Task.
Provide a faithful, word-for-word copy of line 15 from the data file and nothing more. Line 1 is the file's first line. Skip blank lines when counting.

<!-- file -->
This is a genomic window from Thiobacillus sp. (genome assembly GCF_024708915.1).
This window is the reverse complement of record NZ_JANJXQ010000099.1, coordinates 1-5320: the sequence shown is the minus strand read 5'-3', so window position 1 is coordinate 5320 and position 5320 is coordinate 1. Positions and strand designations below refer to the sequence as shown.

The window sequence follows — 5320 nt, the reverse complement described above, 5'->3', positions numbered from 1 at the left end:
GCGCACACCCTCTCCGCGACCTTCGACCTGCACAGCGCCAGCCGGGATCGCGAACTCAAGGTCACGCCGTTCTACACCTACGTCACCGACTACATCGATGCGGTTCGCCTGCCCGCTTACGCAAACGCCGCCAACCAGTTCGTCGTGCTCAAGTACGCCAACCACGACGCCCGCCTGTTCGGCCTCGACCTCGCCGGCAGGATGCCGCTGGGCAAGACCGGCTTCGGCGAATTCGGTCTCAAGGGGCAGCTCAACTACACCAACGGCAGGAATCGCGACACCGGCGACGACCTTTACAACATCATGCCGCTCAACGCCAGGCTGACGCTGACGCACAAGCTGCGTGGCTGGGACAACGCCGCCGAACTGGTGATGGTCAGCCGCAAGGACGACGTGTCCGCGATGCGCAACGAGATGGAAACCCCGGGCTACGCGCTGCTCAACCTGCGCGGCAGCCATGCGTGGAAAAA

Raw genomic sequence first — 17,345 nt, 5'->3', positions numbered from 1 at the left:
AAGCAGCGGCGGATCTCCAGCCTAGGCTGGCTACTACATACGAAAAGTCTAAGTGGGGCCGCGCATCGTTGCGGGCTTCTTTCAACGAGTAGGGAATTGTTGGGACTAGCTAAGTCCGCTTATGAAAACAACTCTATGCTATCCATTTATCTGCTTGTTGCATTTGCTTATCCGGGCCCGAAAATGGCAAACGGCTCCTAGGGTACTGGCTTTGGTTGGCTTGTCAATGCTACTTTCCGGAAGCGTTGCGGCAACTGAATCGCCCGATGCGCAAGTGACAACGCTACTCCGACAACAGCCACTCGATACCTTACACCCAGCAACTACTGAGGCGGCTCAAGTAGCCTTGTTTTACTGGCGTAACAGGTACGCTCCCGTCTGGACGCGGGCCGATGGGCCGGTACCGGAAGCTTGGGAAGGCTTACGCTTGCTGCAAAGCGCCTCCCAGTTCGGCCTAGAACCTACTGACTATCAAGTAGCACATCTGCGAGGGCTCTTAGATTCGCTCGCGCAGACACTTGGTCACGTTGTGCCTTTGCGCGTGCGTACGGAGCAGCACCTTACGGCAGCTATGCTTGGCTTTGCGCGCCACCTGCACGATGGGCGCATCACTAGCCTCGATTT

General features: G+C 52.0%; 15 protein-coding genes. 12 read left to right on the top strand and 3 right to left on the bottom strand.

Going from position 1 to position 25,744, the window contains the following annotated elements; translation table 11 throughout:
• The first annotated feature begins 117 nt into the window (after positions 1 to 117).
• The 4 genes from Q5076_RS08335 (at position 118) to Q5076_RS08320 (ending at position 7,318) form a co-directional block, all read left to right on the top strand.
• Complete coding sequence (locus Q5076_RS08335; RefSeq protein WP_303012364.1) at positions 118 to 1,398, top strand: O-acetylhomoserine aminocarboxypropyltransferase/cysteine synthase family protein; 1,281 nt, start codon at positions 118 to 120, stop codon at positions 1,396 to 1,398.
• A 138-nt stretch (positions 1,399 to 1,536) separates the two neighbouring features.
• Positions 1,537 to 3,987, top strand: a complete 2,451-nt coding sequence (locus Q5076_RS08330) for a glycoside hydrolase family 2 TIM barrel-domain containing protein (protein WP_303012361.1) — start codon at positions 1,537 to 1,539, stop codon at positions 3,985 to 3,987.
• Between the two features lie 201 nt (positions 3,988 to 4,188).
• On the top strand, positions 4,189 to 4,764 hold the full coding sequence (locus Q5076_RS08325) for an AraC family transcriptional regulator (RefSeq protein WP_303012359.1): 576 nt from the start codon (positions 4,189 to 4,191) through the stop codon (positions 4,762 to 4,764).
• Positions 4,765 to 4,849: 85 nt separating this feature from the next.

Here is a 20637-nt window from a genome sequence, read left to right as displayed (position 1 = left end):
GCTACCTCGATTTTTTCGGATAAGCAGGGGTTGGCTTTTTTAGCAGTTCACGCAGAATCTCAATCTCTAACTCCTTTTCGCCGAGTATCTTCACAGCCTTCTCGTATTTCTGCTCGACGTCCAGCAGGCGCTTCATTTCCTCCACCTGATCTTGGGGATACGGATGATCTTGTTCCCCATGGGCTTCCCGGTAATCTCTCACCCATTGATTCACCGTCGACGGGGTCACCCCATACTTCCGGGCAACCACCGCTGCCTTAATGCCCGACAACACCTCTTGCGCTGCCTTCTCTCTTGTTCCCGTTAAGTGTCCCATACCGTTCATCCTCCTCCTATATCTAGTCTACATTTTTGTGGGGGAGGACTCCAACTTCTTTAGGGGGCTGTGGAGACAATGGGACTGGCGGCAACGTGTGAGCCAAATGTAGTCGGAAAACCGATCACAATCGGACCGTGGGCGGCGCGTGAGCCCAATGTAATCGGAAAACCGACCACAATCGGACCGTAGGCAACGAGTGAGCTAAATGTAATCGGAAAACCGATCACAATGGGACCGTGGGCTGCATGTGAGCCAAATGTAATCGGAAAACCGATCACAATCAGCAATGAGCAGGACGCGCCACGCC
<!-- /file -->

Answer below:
• On the top strand, positions 4,189 to 4,764 hold the full coding sequence (locus Q5076_RS08325) for an AraC family transcriptional regulator (RefSeq protein WP_303012359.1): 576 nt from the start codon (positions 4,189 to 4,191) through the stop codon (positions 4,762 to 4,764).